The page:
2. A good mom has a good kid.

 The apple doesn’t fall far from the tree.

3. A good kid behaves the way all the adults around them wants.

You need to give your Aunt Sally a hug regardless of how you feel.  It’s just polite.

I think I just threw up a bit.  Ugh.

Ultimate Goal?

But is the ultimate goal of our parenting to simply stop bad behavior in the moment?

I am not so sure anymore.

Friend, there is a problem with this “nip behavior in the bud” parenting and discipline mentality.

The problem lies when our pattern of parenting is based only on reaction to perceived misbehavior.  Without stopping to make sure our perception is correct.  When we get so caught up in our kids’ outward behavior that we fail to reach their hearts.

 

  • When we assume a child who is screaming bloody murder in the church foyer is just being a brat.
    • Except he is overwhelmed by all of the sounds, smells and fear of being left with strangers
  • When we judge that teen girl because she is dressed all in black covered in piercings and dark eyeliner
    • We fail to ask her about her broken heart over never being enough

God looks at the heart, right?

Rally Mission | Why I Started

Raising Kids to Be Adults

God willing, our kids are going to spend roughly 75-80% of their lives as adults.  So when we are looking for the most effective parenting and discipline strategies, we need to keep our end goal in mind.

Let’s set our kids up for a healthy future by teaching them that outward behavior is not the be all end all.

It’s their hearts that we must be after.

A child who feels loved, valued and connected to the adults around them feels safe to process through the heart issues that precede negative behaviors.

Let’s learn to seek relationship with our children regardless of what things look like on the outside.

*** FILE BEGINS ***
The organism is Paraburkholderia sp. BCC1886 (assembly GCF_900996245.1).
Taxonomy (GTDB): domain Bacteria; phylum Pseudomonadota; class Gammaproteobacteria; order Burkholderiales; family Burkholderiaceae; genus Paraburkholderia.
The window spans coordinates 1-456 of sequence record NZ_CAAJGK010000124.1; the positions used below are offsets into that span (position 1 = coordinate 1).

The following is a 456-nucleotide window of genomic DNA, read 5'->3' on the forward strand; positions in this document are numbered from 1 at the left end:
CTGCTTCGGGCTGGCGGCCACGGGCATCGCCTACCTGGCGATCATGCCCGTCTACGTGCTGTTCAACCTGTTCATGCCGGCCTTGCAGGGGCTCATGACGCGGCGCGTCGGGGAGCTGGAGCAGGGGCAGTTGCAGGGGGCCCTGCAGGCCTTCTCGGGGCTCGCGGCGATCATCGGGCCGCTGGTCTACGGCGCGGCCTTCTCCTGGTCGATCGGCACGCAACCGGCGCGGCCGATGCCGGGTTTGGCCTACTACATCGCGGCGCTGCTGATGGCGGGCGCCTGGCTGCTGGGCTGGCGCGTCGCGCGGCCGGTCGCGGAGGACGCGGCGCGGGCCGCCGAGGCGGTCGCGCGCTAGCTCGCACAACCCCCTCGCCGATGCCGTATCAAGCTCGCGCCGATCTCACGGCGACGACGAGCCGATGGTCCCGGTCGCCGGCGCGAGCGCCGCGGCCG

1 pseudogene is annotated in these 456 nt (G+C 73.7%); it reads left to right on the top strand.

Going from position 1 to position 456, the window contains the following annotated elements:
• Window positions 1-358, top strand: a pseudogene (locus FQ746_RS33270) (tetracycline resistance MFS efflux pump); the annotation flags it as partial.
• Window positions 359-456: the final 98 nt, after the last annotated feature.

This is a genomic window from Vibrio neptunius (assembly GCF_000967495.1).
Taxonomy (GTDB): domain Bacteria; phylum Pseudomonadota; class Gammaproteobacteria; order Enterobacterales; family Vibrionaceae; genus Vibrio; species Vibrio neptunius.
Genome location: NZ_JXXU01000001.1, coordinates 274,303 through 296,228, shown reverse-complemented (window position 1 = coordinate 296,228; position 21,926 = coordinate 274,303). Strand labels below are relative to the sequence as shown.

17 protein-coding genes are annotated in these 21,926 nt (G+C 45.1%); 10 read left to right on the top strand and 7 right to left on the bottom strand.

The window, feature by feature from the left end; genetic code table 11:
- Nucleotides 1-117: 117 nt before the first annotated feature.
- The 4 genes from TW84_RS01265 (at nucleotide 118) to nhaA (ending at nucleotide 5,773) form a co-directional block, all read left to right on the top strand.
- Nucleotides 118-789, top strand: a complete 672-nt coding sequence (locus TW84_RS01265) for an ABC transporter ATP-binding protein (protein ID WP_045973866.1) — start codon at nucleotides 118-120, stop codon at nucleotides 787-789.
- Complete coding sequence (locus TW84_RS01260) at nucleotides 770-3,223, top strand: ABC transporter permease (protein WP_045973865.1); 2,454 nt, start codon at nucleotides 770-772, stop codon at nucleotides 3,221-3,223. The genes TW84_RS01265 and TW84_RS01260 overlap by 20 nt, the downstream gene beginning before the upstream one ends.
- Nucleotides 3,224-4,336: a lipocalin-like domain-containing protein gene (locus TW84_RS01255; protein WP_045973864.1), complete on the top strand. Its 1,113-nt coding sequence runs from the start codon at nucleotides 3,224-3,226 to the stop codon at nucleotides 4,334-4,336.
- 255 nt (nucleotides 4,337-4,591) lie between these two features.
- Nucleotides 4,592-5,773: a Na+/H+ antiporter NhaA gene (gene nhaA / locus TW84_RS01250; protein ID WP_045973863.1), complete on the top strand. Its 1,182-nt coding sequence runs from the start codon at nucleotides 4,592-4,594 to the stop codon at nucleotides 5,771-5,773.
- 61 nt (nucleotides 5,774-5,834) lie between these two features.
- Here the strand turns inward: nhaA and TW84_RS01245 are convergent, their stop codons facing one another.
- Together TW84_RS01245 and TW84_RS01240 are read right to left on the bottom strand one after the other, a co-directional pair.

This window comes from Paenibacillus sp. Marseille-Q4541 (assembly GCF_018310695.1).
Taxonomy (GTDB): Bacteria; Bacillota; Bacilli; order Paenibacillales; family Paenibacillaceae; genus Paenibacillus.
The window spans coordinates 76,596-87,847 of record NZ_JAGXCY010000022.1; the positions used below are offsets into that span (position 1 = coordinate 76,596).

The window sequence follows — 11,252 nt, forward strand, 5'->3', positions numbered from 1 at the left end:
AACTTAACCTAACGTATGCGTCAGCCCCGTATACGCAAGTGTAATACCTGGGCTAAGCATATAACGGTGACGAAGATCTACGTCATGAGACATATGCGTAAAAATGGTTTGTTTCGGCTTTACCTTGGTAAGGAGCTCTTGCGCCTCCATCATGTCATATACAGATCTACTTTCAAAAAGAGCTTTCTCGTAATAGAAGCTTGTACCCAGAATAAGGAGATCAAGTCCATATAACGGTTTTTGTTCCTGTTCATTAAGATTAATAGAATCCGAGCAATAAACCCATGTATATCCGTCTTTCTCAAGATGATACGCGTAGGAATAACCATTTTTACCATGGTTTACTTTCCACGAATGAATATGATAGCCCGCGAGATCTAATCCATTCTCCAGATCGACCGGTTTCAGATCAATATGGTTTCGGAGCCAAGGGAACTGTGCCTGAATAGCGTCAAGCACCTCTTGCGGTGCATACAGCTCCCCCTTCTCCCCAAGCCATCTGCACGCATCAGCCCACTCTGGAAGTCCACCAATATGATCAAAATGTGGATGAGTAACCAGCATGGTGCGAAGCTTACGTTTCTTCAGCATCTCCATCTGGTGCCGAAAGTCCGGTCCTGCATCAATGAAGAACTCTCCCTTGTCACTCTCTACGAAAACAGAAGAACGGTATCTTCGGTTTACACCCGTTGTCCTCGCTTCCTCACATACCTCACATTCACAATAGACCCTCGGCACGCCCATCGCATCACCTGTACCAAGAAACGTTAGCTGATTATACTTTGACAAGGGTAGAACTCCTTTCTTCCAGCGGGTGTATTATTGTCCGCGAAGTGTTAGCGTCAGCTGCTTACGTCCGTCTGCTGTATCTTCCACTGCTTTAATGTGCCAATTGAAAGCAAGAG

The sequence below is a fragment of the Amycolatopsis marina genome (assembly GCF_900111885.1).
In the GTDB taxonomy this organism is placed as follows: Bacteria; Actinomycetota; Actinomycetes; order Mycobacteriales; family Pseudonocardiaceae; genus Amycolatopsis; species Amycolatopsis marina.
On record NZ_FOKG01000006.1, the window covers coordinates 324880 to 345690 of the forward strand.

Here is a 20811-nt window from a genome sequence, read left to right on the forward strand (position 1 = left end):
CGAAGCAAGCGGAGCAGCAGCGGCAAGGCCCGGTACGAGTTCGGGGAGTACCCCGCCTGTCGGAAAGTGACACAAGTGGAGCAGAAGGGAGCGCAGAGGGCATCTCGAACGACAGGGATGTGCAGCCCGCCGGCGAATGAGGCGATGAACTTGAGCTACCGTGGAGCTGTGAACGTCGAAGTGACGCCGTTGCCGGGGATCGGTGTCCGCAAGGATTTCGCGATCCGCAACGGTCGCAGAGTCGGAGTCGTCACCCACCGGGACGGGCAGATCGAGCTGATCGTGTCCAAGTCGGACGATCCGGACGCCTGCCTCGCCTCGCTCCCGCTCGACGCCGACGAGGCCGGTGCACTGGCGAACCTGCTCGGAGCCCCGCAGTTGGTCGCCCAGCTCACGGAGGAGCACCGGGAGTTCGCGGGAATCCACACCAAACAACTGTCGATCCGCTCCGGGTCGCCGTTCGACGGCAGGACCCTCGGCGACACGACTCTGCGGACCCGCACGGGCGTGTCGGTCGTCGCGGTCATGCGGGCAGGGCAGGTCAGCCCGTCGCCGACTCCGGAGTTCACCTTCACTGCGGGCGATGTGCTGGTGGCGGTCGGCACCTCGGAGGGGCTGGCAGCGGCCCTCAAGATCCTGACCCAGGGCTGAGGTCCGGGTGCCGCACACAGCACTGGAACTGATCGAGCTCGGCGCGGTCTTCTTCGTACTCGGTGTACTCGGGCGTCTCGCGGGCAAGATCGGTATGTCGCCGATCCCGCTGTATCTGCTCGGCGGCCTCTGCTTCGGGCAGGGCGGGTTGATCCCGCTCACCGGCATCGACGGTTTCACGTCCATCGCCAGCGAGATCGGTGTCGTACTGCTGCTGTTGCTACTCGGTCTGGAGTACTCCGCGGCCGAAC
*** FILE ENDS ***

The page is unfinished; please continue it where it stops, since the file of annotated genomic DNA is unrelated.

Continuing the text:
As a believer in Jesus, I cannot strive for anything less than a relationship-based approach.  That is what the Gospel is all about.

In spite of our outward ugly behavior, God seeks us through relationship with His Son.  We are internally changed through relationship, not punishment.

 

The Greatest Discipline Strategy?  Mom’s Grace

The greatest parenting and discipline strategy is for the adults in this world.  We need to train ourselves to see behind the behavior and seek our kids’ hearts.

A mom willing to look beyond the parenting paradigm.  The mom willing to “look bad” in front of others who want her to “nip that behavior in the bud.”

You will know her.

She is the mom whose kid is screaming and melting down in the middle of the grocery store.

Instead of dripping with sweat worrying about what you think, she is offering her overwhelmed and exhausted child grace.

And when that momma hears an old lady saying something like,

“She had better get that kid under control,”

That momma could care less.

She knows the truth of humanity’s brokenness is covered in the grace of God through relationship with His Son.  Grace and truth.

Let’s go with God on this one, Friend.  For the sake of our kids, let’s go with God.